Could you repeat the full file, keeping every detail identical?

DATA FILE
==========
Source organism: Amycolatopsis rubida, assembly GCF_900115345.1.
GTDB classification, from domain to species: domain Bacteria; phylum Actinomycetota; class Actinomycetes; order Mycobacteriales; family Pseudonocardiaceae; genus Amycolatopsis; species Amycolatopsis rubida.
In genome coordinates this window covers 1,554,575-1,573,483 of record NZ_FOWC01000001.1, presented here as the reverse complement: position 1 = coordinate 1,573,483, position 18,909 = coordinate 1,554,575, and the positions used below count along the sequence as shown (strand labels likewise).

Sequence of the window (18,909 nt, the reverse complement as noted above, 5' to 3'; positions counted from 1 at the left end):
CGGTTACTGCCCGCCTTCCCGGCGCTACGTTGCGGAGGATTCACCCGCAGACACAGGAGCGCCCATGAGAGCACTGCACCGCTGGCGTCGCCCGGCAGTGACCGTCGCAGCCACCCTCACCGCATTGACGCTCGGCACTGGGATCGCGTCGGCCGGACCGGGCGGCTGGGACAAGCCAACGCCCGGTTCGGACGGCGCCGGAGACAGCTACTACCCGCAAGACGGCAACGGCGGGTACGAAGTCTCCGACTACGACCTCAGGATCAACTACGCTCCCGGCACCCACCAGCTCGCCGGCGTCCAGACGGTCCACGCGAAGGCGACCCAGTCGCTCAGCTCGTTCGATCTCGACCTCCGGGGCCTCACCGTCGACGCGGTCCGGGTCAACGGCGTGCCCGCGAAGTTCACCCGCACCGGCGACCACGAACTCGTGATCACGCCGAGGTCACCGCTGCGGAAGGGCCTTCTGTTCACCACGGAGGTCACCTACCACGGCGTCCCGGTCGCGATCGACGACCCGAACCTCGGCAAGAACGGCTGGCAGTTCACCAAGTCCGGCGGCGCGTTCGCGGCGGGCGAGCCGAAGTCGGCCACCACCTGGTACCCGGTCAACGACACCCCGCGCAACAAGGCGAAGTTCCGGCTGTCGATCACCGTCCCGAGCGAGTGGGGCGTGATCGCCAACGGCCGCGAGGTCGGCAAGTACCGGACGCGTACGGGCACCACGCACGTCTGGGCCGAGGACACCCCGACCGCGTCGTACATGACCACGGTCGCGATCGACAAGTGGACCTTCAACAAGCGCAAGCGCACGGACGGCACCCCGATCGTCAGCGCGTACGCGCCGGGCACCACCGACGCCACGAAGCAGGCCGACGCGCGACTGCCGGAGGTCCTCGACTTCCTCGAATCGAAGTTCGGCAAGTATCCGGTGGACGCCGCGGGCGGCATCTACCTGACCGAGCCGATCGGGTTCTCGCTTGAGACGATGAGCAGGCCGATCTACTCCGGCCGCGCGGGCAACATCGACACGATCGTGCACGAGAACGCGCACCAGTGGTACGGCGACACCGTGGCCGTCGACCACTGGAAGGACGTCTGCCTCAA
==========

Source organism: Amycolatopsis rubida, assembly GCF_900115345.1.
GTDB classification, from domain to species: domain Bacteria; phylum Actinomycetota; class Actinomycetes; order Mycobacteriales; family Pseudonocardiaceae; genus Amycolatopsis; species Amycolatopsis rubida.
In genome coordinates this window covers 1,554,575-1,573,483 of record NZ_FOWC01000001.1, presented here as the reverse complement: position 1 = coordinate 1,573,483, position 18,909 = coordinate 1,554,575, and the positions used below count along the sequence as shown (strand labels likewise).

Sequence of the window (18,909 nt, the reverse complement as noted above, 5' to 3'; positions counted from 1 at the left end):
CGGTTACTGCCCGCCTTCCCGGCGCTACGTTGCGGAGGATTCACCCGCAGACACAGGAGCGCCCATGAGAGCACTGCACCGCTGGCGTCGCCCGGCAGTGACCGTCGCAGCCACCCTCACCGCATTGACGCTCGGCACTGGGATCGCGTCGGCCGGACCGGGCGGCTGGGACAAGCCAACGCCCGGTTCGGACGGCGCCGGAGACAGCTACTACCCGCAAGACGGCAACGGCGGGTACGAAGTCTCCGACTACGACCTCAGGATCAACTACGCTCCCGGCACCCACCAGCTCGCCGGCGTCCAGACGGTCCACGCGAAGGCGACCCAGTCGCTCAGCTCGTTCGATCTCGACCTCCGGGGCCTCACCGTCGACGCGGTCCGGGTCAACGGCGTGCCCGCGAAGTTCACCCGCACCGGCGACCACGAACTCGTGATCACGCCGAGGTCACCGCTGCGGAAGGGCCTTCTGTTCACCACGGAGGTCACCTACCACGGCGTCCCGGTCGCGATCGACGACCCGAACCTCGGCAAGAACGGCTGGCAGTTCACCAAGTCCGGCGGCGCGTTCGCGGCGGGCGAGCCGAAGTCGGCCACCACCTGGTACCCGGTCAACGACACCCCGCGCAACAAGGCGAAGTTCCGGCTGTCGATCACCGTCCCGAGCGAGTGGGGCGTGATCGCCAACGGCCGCGAGGTCGGCAAGTACCGGACGCGTACGGGCACCACGCACGTCTGGGCCGAGGACACCCCGACCGCGTCGTACATGACCACGGTCGCGATCGACAAGTGGACCTTCAACAAGCGCAAGCGCACGGACGGCACCCCGATCGTCAGCGCGTACGCGCCGGGCACCACCGACGCCACGAAGCAGGCCGACGCGCGACTGCCGGAGGTCCTCGACTTCCTCGAATCGAAGTTCGGCAAGTATCCGGTGGACGCCGCGGGCGGCATCTACCTGACCGAGCCGATCGGGTTCTCGCTTGAGACGATGAGCAGGCCGATCTACTCCGGCCGCGCGGGCAACATCGACACGATCGTGCACGAGAACGCGCACCAGTGGTACGGCGACACCGTGGCCGTCGACCACTGGAAGGACGTCTGCCTCAA